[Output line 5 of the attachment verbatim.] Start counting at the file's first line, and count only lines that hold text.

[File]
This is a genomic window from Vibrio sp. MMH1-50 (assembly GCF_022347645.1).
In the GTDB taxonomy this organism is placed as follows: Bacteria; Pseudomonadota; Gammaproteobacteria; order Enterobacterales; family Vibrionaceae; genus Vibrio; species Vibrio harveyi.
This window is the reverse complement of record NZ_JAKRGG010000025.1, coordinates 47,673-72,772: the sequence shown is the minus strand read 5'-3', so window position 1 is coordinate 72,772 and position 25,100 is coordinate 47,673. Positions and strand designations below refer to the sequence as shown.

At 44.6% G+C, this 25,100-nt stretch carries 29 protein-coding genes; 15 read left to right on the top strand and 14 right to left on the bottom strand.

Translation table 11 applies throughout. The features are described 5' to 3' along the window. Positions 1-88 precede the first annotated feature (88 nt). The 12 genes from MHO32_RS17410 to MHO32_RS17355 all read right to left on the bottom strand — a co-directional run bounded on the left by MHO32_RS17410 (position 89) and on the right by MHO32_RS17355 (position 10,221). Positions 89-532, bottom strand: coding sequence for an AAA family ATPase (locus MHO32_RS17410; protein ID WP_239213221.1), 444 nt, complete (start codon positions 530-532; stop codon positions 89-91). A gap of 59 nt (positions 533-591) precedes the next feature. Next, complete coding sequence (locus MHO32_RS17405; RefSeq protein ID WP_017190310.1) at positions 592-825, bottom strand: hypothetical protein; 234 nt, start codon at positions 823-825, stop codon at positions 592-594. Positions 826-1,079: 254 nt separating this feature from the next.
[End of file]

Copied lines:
Translation table 11 applies throughout. The features are described 5' to 3' along the window. Positions 1-88 precede the first annotated feature (88 nt). The 12 genes from MHO32_RS17410 to MHO32_RS17355 all read right to left on the bottom strand — a co-directional run bounded on the left by MHO32_RS17410 (position 89) and on the right by MHO32_RS17355 (position 10,221). Positions 89-532, bottom strand: coding sequence for an AAA family ATPase (locus MHO32_RS17410; protein ID WP_239213221.1), 444 nt, complete (start codon positions 530-532; stop codon positions 89-91). A gap of 59 nt (positions 533-591) precedes the next feature. Next, complete coding sequence (locus MHO32_RS17405; RefSeq protein ID WP_017190310.1) at positions 592-825, bottom strand: hypothetical protein; 234 nt, start codon at positions 823-825, stop codon at positions 592-594. Positions 826-1,079: 254 nt separating this feature from the next.